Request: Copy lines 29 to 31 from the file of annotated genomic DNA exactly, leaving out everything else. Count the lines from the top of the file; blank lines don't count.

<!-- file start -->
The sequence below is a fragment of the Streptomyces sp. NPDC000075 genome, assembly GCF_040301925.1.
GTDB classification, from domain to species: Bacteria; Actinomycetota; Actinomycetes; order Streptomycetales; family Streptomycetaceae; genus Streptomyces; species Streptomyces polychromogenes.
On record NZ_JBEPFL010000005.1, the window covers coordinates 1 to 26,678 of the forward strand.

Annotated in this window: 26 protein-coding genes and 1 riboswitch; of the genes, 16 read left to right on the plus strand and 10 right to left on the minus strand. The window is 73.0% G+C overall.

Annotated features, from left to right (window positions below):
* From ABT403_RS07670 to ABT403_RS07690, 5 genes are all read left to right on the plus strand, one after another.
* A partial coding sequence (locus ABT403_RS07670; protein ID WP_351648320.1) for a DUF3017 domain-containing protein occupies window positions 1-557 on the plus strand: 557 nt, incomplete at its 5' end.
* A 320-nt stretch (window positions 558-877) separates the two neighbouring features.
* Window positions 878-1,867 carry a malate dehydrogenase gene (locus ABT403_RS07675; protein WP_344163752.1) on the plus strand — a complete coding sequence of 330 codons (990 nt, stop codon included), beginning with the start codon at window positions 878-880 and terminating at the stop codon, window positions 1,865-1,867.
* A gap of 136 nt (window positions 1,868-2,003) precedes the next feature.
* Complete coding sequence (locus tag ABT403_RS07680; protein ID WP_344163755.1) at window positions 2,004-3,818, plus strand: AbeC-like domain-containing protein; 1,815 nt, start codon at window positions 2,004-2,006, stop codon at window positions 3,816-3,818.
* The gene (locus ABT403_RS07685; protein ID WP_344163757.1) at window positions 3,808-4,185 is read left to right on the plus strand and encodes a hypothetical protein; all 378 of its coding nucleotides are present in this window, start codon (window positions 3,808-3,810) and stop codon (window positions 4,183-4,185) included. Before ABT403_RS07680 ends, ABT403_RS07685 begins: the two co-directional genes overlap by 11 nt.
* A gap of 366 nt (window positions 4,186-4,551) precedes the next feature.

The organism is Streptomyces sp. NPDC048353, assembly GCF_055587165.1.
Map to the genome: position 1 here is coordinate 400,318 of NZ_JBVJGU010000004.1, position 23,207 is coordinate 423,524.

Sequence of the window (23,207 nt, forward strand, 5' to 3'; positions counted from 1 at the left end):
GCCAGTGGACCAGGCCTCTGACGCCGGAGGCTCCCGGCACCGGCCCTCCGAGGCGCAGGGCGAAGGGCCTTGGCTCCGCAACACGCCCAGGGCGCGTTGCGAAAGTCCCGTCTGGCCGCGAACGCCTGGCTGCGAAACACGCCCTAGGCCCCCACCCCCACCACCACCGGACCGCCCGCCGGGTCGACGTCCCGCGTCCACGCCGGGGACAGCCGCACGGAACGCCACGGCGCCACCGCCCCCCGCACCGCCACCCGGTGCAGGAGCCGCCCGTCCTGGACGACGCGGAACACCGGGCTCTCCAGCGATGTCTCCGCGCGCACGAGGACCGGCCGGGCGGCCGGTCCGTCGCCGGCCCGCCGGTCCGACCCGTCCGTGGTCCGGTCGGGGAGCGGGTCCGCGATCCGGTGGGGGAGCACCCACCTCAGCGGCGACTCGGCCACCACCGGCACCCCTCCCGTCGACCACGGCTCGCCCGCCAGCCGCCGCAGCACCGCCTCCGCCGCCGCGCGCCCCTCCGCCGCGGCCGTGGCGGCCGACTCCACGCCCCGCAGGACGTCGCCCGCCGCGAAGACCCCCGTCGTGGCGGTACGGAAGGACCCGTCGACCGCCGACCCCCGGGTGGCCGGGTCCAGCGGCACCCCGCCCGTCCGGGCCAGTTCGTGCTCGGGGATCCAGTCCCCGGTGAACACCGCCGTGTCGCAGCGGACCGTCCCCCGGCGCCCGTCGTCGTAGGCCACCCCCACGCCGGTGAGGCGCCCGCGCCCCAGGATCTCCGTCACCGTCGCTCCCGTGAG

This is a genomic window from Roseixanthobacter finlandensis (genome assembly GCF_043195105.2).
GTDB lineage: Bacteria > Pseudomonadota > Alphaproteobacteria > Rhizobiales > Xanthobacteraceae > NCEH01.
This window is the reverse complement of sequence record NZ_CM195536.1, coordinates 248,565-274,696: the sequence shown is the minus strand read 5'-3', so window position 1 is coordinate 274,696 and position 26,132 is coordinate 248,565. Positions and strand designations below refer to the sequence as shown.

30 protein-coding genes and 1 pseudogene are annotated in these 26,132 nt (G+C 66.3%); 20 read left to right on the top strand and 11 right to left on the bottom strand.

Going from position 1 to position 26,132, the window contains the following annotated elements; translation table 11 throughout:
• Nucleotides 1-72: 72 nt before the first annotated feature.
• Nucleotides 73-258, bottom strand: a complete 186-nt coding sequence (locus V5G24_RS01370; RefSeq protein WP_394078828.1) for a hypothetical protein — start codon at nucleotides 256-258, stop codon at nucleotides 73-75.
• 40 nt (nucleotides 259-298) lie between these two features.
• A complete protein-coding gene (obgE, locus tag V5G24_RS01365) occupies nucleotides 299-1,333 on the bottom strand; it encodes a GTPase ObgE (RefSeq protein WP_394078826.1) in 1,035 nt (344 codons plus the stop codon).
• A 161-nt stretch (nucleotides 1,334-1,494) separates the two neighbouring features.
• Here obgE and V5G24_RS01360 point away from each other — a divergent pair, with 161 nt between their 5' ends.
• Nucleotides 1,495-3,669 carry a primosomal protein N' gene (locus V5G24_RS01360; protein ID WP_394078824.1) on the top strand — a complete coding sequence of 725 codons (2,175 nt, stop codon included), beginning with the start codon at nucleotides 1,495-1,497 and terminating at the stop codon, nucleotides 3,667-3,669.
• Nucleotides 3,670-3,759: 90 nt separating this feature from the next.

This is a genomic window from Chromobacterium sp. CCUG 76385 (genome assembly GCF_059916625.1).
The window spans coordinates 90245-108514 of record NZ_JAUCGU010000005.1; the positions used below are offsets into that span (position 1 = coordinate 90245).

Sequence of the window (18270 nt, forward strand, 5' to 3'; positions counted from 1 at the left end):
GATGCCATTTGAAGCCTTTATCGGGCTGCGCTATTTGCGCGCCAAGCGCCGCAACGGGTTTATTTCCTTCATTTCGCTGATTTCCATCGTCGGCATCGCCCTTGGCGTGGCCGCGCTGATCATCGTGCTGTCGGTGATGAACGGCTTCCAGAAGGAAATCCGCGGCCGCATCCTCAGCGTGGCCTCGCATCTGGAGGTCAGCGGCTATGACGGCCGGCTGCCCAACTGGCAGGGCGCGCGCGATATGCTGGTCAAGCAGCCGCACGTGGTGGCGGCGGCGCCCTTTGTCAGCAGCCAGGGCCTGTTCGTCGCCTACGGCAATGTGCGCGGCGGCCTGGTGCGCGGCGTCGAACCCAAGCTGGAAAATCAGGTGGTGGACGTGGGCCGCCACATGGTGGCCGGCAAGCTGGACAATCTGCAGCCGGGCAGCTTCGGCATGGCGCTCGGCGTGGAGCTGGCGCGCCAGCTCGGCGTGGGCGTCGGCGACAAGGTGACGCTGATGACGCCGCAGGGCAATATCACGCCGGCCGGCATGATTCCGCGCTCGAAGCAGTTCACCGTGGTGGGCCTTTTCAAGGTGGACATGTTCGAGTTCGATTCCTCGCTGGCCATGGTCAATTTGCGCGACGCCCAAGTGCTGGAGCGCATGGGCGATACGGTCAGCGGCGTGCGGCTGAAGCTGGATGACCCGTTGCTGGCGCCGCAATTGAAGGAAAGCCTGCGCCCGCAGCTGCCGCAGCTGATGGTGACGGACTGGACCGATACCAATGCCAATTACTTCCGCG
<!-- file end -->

• Nucleotides 1,495-3,669 carry a primosomal protein N' gene (locus V5G24_RS01360; protein ID WP_394078824.1) on the top strand — a complete coding sequence of 725 codons (2,175 nt, stop codon included), beginning with the start codon at nucleotides 1,495-1,497 and terminating at the stop codon, nucleotides 3,667-3,669.
• Nucleotides 3,670-3,759: 90 nt separating this feature from the next.

This is a genomic window from Chromobacterium sp. CCUG 76385 (genome assembly GCF_059916625.1).